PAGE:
I was struck by the absence of an event in the South focused on Southern plays and playwrights. There have been some wonderful Southern writers for the theatre, from Tennessee Williams to Carson McCullers to Beth Henley. I thought it best to site the festival outside of a major city, both because Southern history is largely rural and, more practically, because I thought we had a better chance of securing funding. We were able to obtain a significant grant from a North Carolina foundation funded by the proceeds of the tobacco settlement whose purpose was to support diversification away from dependence on tobacco.

I’ve been pleased with our progress. We completed our seventh season this past spring. We produce two plays in repertory and combine those over several weeks with Southern cooking, lectures, music, and even a quilting event inspired by one in Sisters, Oregon. The recession hit us like it did everyone, but we’ve rebounded nicely in the past 2 seasons.

What are your current theatre activities?

I’ve stepped back from participation in the day-to-day operation of Theater of the American South but am still involved in the festival on an advisory basis. I’ve shifted more of my attention to writing.

You have just published your first novel, BLACK BOX, which deals with a theatre not unlike CoHo. Most of the story takes place in Portland and features some figures old timers may recognize. I’m pretty sure I saw Steffen Silvis flit across the background. Can you tell us a bit about this story? Is it one that has been germinating for a while?

I never really fashioned myself a writer. I did write BODYHOLD, but I considered that something of a one-off effort — a way for a lawyer to keep his hand in theatre. But after the NEA debacle, I felt compelled to write. In retrospect, I suppose it was what my mind needed in order to come to terms with the trauma of that incident. At first I was comfortable writing only about my own life experience. That then gave me the confidence to take on a work of fiction. I started playing with the notion of a novel set against a theatre backdrop shortly after I finished ARTLESS. I’ve always been fascinated by the conceit of a play within a play and decided to work in elements of the coming-of-age story in HAMLET and the coming-to-terms-with-cruel-reality of DOLL’S HOUSE. Of course, the theatre scene I knew best was Portland’s, so that’s where I decided to set it.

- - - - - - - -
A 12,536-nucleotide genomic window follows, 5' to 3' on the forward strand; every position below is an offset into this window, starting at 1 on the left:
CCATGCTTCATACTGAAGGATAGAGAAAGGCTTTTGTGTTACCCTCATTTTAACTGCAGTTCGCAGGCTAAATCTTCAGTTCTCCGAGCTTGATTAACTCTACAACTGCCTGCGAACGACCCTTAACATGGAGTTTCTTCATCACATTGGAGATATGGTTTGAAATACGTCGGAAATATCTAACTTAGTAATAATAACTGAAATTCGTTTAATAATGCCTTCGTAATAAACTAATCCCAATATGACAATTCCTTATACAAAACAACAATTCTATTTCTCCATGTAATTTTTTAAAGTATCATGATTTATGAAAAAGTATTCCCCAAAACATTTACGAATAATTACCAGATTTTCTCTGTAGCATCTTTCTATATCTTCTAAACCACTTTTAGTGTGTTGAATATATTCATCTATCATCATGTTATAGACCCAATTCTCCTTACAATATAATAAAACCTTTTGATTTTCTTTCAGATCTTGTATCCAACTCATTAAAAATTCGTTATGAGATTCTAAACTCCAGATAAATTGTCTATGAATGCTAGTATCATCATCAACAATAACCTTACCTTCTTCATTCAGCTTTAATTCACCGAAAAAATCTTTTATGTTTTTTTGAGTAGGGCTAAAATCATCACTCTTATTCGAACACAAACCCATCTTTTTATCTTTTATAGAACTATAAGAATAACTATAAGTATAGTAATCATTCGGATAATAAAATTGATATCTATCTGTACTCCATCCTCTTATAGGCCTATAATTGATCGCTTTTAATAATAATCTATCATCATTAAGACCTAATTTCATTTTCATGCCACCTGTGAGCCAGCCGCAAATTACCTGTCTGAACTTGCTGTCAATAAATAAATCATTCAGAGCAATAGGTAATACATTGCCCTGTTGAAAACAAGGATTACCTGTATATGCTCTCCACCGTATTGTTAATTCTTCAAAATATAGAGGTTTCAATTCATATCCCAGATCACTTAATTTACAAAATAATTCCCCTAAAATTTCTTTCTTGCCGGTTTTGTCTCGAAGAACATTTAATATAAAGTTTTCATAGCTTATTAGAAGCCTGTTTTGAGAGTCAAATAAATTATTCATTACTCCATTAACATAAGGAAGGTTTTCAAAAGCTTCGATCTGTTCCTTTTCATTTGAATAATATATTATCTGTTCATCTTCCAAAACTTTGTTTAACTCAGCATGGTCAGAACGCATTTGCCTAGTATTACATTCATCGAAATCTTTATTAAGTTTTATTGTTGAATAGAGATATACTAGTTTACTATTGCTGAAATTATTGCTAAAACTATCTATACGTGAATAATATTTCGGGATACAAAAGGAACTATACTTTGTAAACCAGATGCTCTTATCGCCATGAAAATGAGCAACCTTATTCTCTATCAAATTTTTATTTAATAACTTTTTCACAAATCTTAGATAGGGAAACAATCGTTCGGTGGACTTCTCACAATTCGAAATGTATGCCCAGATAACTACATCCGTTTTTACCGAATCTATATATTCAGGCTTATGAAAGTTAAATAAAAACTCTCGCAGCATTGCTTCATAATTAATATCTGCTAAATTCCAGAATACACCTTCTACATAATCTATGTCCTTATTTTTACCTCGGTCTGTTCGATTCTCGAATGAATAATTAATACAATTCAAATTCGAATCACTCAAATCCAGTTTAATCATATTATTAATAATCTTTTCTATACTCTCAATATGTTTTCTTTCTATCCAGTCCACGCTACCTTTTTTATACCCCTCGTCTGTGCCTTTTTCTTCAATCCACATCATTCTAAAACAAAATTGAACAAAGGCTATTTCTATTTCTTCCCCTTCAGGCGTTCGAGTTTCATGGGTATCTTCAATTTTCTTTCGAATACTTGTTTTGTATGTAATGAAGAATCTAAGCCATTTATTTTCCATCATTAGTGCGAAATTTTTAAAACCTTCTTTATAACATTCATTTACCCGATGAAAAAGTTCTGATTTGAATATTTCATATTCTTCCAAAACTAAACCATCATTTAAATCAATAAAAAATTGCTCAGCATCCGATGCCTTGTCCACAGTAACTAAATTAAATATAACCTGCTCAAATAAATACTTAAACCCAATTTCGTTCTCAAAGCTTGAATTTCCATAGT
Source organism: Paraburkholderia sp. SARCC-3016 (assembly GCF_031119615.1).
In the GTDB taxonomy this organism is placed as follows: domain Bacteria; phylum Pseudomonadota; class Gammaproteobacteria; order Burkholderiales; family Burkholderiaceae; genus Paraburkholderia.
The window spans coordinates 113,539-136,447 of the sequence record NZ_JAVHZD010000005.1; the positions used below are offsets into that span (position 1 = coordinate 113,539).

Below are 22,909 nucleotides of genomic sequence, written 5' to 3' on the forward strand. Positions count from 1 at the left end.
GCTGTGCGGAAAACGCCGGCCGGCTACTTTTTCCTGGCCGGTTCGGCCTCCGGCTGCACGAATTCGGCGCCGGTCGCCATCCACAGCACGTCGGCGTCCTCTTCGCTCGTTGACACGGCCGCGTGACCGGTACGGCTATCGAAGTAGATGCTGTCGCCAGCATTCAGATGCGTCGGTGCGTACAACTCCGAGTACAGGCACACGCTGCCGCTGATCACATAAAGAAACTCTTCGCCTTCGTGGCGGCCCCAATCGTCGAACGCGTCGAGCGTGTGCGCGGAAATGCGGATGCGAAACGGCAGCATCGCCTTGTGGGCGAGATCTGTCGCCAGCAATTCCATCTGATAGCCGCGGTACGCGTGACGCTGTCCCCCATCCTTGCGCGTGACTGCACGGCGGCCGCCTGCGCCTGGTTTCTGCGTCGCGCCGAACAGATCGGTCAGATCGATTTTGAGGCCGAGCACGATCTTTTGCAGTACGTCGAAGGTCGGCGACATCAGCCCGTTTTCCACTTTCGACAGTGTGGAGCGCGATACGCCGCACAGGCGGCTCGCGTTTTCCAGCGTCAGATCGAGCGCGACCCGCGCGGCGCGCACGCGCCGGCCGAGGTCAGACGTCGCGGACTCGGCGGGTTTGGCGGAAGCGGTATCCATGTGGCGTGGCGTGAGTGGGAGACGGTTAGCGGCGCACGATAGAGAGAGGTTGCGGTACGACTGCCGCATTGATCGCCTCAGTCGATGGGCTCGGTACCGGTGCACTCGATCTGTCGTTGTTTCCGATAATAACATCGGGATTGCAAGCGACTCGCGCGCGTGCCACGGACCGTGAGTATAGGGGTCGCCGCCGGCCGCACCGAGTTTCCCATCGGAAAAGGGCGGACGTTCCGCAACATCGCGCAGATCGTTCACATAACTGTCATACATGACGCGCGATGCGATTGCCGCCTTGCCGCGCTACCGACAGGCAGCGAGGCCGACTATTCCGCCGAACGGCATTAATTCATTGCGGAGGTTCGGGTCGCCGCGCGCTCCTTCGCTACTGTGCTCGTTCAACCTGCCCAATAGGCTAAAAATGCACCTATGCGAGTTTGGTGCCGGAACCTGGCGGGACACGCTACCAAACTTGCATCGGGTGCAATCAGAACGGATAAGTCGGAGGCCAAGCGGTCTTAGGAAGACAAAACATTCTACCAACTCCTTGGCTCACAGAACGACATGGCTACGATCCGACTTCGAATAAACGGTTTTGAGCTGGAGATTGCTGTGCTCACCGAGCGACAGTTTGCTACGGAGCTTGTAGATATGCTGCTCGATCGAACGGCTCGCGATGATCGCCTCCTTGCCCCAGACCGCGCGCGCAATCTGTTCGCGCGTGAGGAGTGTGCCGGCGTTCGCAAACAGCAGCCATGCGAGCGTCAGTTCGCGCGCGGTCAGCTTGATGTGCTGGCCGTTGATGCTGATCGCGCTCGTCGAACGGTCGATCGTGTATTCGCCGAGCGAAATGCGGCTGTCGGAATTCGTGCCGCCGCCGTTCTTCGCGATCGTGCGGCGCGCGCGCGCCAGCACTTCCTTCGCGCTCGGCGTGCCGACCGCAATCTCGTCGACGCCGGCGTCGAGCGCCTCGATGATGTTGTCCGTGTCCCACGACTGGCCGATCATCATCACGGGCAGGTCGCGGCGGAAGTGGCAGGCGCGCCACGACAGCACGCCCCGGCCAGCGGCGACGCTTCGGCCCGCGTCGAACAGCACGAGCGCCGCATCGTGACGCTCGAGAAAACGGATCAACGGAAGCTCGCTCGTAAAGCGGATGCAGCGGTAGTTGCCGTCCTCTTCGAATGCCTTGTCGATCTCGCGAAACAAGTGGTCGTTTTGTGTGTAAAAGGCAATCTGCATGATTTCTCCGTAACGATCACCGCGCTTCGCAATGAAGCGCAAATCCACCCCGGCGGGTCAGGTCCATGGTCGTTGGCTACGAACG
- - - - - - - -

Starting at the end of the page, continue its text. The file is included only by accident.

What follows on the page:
How long did it take you to write?

Over 5 years, between various rewrites, work on other writing projects, and life’s various curveballs.

What was harder for you to write – a novel or a play?

I was tempted to say a novel, because there are more elements you have to supply for your audience. But trying to project how words on the printed page will translate to the stage can be daunting. With apologies for the cop-out, I’ll rate this one a toss-up.

By the way, did Steffen Silvis ever give a good review to a CoHo show?

Absolutely! He loved MARY TUDOR, which was one of CoHo’s proudest accomplishments. He was tough, but in most cases you knew you had done solid work if he gave you a favorable review. There are a few shows he missed the boat on … but I don’t hold grudges.

In terms of contemporary theatre in the US, which companies or playwrights appeal to you?

I’ve admittedly been absorbed in Southern theatre these past few years, so I don’t follow the scene nationally as much as I once did. Sarah Ruhl strikes me as a great talent. His work has faded from prominence to some extent, but I still consider Christopher Durang to be one of the better American playwrights of his generation. Mamet has obviously tried his hand at other ventures, but I think he still towers over modern American theatre.

Do you see any additional theatre ventures in your future?

Not for the foreseeable future. I have another novel in the pipeline (also set in Portland), as well as a memoir about my time as a Chicago Tribune paperboy trying to digest the earth-shattering news of the turbulent late 1960s.

Sounds interesting. Thanks, Gary! See you at CoHo next week.

Gary Cole will read from BLACK BOX at CoHo Theatre on Monday, October 22 at 8:00PM. The event is free and open to the public.